The Many Problems of One Snickers Ad

The Snickers “You’re Not You When You’re Hungry” campaign has many problems. It often draws humor from an outdated male/female dichotomy, is unfairly dismissive of negative emotions, and depicts unhappy characters placated by chocolate. A much more responsible way for Snickers to execute their “You’re Not You When You’re Hungry” ads would be through absurdist humor.

All of the problems of the “You’re Not You When You’re Hungry” campaign can be seen in one of the most recent “You’re Not You When You’re Hungry” ads: “Marilyn”.

Screen Shot 2016-04-08 at 4.52.20 PMWatch the full ad here!

This ad takes place on the recreated set from The Seven Year Itch, the film that gave American pop culture the iconic image of Marilyn Monroe holding down her dress over a subway grate. Pre-Snickers Marilyn Monroe is played by Willem Dafoe. Post-Snickers Marilyn Monroe is digitally recreated out of actual footage of Marilyn Monroe.The ad follows the usual “You’re Not You When You’re Hungry” structure: it opens on a cranky, pre-Snickers Marilyn Monroe who, after being given a Snickers bar, becomes a beautiful and very agreeable post-Snickers Marilyn Monroe.

The first, very obvious problem with this ad is that it derives humor from pre-Snickers Marilyn Monroe being depicted as a gruff man. It’s important to note that there is nothing inherently wrong with Marilyn Monroe being played by Willem Dafoe. However using different genders to imply radical differences has serious implications in our society today: it reinforces a gross oversimplification of gender and the traditional dichotomous gender paradigm (that is oppressive[1]).

The second problem with this ad is its dismissal of negative emotions. After pre-Snickers Marilyn Monroe complains about having to stand on a grate with heels on, she is approached with a Snickers bar and told “you get a little cranky when you’re hungry”. The fact that Marilyn Monroe’s complaining is taken as crankiness that could only be caused by hunger normalizes the dismissal of bad moods as simple moments of irrationality. This is unhealthy for our culture; research has shown that taking the time to understand negative emotions can be essential for mental health[2].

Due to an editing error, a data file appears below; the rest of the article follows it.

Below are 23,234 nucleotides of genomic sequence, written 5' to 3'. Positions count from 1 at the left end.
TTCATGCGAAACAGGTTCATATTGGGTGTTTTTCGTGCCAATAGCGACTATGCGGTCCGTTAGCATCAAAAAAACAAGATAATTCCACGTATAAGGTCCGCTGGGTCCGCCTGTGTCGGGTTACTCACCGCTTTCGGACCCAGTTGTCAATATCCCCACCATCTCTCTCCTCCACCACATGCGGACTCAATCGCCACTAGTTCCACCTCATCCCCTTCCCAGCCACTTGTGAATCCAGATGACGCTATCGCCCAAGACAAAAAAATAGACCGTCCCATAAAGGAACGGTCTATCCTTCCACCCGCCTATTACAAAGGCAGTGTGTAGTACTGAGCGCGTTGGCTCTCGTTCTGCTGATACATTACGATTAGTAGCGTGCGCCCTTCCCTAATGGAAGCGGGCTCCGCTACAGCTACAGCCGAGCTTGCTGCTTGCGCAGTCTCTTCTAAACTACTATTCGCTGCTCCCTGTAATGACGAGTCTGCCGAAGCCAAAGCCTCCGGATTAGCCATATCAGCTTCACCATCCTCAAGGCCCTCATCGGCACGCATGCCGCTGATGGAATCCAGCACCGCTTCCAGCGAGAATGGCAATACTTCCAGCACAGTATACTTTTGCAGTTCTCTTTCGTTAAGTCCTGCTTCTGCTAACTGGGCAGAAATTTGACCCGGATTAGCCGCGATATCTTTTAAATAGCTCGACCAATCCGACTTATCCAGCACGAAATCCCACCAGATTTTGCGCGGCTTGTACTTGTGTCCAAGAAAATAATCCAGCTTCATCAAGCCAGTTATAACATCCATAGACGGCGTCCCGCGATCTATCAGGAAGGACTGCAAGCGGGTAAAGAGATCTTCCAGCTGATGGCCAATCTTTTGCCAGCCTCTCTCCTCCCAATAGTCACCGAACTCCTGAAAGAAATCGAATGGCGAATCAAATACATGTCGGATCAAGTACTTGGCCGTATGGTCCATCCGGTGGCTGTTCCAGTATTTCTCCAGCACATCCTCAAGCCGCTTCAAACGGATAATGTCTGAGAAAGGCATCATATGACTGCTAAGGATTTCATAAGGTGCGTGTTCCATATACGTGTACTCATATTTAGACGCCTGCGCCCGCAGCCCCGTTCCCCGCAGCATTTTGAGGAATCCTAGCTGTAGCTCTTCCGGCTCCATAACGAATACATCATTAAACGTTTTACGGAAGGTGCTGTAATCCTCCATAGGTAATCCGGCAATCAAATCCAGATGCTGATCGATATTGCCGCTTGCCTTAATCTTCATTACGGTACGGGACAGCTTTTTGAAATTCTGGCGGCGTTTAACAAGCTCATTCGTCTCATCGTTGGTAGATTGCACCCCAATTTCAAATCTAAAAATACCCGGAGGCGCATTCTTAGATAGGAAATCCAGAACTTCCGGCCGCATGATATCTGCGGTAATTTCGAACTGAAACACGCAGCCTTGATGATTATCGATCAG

The last problem with this ad is directly tied to the dismissal of negative emotions. This ad falls into the toxic trope of showing somebody unhappy quickly placated through an easy solution. In real life, these “quick fixes” almost always leave underlying issues unaddressed and may cause greater problems later on. As noted above, a greater understanding of negative emotions would be preferable. Additionally, in this ad, the presented “quick fix” is even more problematic because Marilyn Monroe is a woman who, given chocolate, becomes “reasonable” again. Scenarios where “crazed/unhappy” women are “sedated/pleasured” with chocolate are common in chocolate ads[3] and unhealthy for our society as they continue the grand old tradition of dismissing and/or easily manipulating women.

After exploring the many problems of Hershey’s “You’re Not You When You’re Hungry” campaign, it might seem as if there is no way to save it. However- good news! –that’s absolutely false. The secret to solving the many problems of these ads is to simply turn to absurdist humor. For example, have pre-Snickers Marilyn Monroe be a tree:

Screen Shot 2016-04-08 at 6.08.28 PM

Given a Snickers bar, the tree could become a wonderful, post-Snickers Marilyn Monroe. A similar approach to all “You’re Not You When You’re Hungry” ads would eliminate tricky problems with dismissal of negative emotion and representation of gender and derive humor from sheer ridiculousness.

(Also, let’s be honest: Willem Dafoe being Marilyn? Kind of funny. An ad in which somebody offers a tree a Snickers bar and says, “Marilyn, you’re not you when you’re hungry”? Very, very funny.)






[1] Burdge, B. J. “Bending Gender, Ending Gender: Theoretical Foundations for Social Work Practice with the Transgender Community.” Social Work52.3 (2007): 243-50. Web.

[2] Rodriguez, Tori. “Negative Emotions Are Key to Well-Being.” Scientific American. Nature America, Inc, May 2013. Web. 08 Apr. 2016.

[3] Martin, Carla D. “Women Alone with Chocolate in TV Commercials.” : Bittersweet Notes. WordPress, 7 June 2012. Web. 08 Apr. 2016.als

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